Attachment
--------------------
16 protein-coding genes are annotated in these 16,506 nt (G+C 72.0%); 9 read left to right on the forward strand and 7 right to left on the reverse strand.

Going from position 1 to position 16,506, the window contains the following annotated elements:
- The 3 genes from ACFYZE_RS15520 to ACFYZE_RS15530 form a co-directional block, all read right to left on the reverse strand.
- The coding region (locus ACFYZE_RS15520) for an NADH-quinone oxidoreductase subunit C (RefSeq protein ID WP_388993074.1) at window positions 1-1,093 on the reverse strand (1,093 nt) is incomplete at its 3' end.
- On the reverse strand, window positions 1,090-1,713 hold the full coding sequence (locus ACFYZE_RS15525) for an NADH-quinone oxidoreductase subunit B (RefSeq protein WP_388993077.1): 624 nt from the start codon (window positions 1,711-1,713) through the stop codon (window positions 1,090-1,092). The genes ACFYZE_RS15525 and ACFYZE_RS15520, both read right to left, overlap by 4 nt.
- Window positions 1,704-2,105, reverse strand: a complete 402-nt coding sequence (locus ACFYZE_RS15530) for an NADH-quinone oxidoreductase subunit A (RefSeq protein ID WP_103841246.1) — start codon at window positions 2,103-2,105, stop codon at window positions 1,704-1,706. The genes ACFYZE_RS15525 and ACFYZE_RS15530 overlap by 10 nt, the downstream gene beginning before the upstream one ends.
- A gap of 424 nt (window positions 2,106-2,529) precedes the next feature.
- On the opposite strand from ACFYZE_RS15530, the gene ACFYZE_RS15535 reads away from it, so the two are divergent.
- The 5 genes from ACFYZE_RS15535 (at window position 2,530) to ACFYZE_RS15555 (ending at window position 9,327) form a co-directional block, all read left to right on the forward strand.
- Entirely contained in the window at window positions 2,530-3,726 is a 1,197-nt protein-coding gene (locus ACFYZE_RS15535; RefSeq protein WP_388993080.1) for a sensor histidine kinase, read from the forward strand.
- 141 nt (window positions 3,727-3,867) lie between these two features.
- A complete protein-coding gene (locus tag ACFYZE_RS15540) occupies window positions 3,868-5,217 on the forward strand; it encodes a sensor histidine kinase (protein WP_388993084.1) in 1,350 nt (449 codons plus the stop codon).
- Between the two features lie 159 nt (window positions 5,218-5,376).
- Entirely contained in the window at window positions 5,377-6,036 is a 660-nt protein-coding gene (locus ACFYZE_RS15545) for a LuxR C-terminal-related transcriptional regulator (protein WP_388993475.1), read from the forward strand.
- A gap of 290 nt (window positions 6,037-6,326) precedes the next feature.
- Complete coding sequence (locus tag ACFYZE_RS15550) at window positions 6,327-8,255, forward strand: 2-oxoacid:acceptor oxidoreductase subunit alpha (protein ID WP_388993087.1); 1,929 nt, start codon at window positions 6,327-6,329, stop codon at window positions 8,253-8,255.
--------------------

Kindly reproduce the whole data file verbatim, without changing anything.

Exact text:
16 protein-coding genes are annotated in these 16,506 nt (G+C 72.0%); 9 read left to right on the forward strand and 7 right to left on the reverse strand.

Going from position 1 to position 16,506, the window contains the following annotated elements:
- The 3 genes from ACFYZE_RS15520 to ACFYZE_RS15530 form a co-directional block, all read right to left on the reverse strand.
- The coding region (locus ACFYZE_RS15520) for an NADH-quinone oxidoreductase subunit C (RefSeq protein ID WP_388993074.1) at window positions 1-1,093 on the reverse strand (1,093 nt) is incomplete at its 3' end.
- On the reverse strand, window positions 1,090-1,713 hold the full coding sequence (locus ACFYZE_RS15525) for an NADH-quinone oxidoreductase subunit B (RefSeq protein WP_388993077.1): 624 nt from the start codon (window positions 1,711-1,713) through the stop codon (window positions 1,090-1,092). The genes ACFYZE_RS15525 and ACFYZE_RS15520, both read right to left, overlap by 4 nt.
- Window positions 1,704-2,105, reverse strand: a complete 402-nt coding sequence (locus ACFYZE_RS15530) for an NADH-quinone oxidoreductase subunit A (RefSeq protein ID WP_103841246.1) — start codon at window positions 2,103-2,105, stop codon at window positions 1,704-1,706. The genes ACFYZE_RS15525 and ACFYZE_RS15530 overlap by 10 nt, the downstream gene beginning before the upstream one ends.
- A gap of 424 nt (window positions 2,106-2,529) precedes the next feature.
- On the opposite strand from ACFYZE_RS15530, the gene ACFYZE_RS15535 reads away from it, so the two are divergent.
- The 5 genes from ACFYZE_RS15535 (at window position 2,530) to ACFYZE_RS15555 (ending at window position 9,327) form a co-directional block, all read left to right on the forward strand.
- Entirely contained in the window at window positions 2,530-3,726 is a 1,197-nt protein-coding gene (locus ACFYZE_RS15535; RefSeq protein WP_388993080.1) for a sensor histidine kinase, read from the forward strand.
- 141 nt (window positions 3,727-3,867) lie between these two features.
- A complete protein-coding gene (locus tag ACFYZE_RS15540) occupies window positions 3,868-5,217 on the forward strand; it encodes a sensor histidine kinase (protein WP_388993084.1) in 1,350 nt (449 codons plus the stop codon).
- Between the two features lie 159 nt (window positions 5,218-5,376).
- Entirely contained in the window at window positions 5,377-6,036 is a 660-nt protein-coding gene (locus ACFYZE_RS15545) for a LuxR C-terminal-related transcriptional regulator (protein WP_388993475.1), read from the forward strand.
- A gap of 290 nt (window positions 6,037-6,326) precedes the next feature.
- Complete coding sequence (locus tag ACFYZE_RS15550) at window positions 6,327-8,255, forward strand: 2-oxoacid:acceptor oxidoreductase subunit alpha (protein ID WP_388993087.1); 1,929 nt, start codon at window positions 6,327-6,329, stop codon at window positions 8,253-8,255.